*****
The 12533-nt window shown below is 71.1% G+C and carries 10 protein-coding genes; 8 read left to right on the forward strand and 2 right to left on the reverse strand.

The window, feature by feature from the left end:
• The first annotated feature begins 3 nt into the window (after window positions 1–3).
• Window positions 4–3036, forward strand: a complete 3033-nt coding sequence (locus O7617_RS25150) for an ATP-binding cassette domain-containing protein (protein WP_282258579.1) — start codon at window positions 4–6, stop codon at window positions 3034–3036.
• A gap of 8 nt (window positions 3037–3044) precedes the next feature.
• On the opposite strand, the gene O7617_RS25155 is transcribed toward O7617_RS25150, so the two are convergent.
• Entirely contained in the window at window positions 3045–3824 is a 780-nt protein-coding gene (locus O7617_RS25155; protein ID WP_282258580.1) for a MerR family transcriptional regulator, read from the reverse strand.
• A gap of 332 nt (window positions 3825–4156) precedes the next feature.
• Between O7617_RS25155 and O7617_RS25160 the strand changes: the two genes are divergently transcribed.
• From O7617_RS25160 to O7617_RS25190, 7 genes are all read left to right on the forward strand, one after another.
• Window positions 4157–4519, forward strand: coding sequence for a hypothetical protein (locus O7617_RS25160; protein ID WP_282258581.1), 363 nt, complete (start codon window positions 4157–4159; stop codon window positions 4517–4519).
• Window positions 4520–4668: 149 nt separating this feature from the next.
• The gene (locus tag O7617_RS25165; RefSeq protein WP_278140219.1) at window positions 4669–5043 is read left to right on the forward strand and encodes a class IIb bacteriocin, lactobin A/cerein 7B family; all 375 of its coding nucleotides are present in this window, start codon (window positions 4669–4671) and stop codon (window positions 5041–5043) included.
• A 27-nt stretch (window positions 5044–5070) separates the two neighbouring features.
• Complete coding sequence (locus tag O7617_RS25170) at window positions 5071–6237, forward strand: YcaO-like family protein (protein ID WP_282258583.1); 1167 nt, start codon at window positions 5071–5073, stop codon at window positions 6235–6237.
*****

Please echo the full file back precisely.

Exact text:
The 12533-nt window shown below is 71.1% G+C and carries 10 protein-coding genes; 8 read left to right on the forward strand and 2 right to left on the reverse strand.

The window, feature by feature from the left end:
• The first annotated feature begins 3 nt into the window (after window positions 1–3).
• Window positions 4–3036, forward strand: a complete 3033-nt coding sequence (locus O7617_RS25150) for an ATP-binding cassette domain-containing protein (protein WP_282258579.1) — start codon at window positions 4–6, stop codon at window positions 3034–3036.
• A gap of 8 nt (window positions 3037–3044) precedes the next feature.
• On the opposite strand, the gene O7617_RS25155 is transcribed toward O7617_RS25150, so the two are convergent.
• Entirely contained in the window at window positions 3045–3824 is a 780-nt protein-coding gene (locus O7617_RS25155; protein ID WP_282258580.1) for a MerR family transcriptional regulator, read from the reverse strand.
• A gap of 332 nt (window positions 3825–4156) precedes the next feature.
• Between O7617_RS25155 and O7617_RS25160 the strand changes: the two genes are divergently transcribed.
• From O7617_RS25160 to O7617_RS25190, 7 genes are all read left to right on the forward strand, one after another.
• Window positions 4157–4519, forward strand: coding sequence for a hypothetical protein (locus O7617_RS25160; protein ID WP_282258581.1), 363 nt, complete (start codon window positions 4157–4159; stop codon window positions 4517–4519).
• Window positions 4520–4668: 149 nt separating this feature from the next.
• The gene (locus tag O7617_RS25165; RefSeq protein WP_278140219.1) at window positions 4669–5043 is read left to right on the forward strand and encodes a class IIb bacteriocin, lactobin A/cerein 7B family; all 375 of its coding nucleotides are present in this window, start codon (window positions 4669–4671) and stop codon (window positions 5041–5043) included.
• A 27-nt stretch (window positions 5044–5070) separates the two neighbouring features.
• Complete coding sequence (locus tag O7617_RS25170) at window positions 5071–6237, forward strand: YcaO-like family protein (protein ID WP_282258583.1); 1167 nt, start codon at window positions 5071–5073, stop codon at window positions 6235–6237.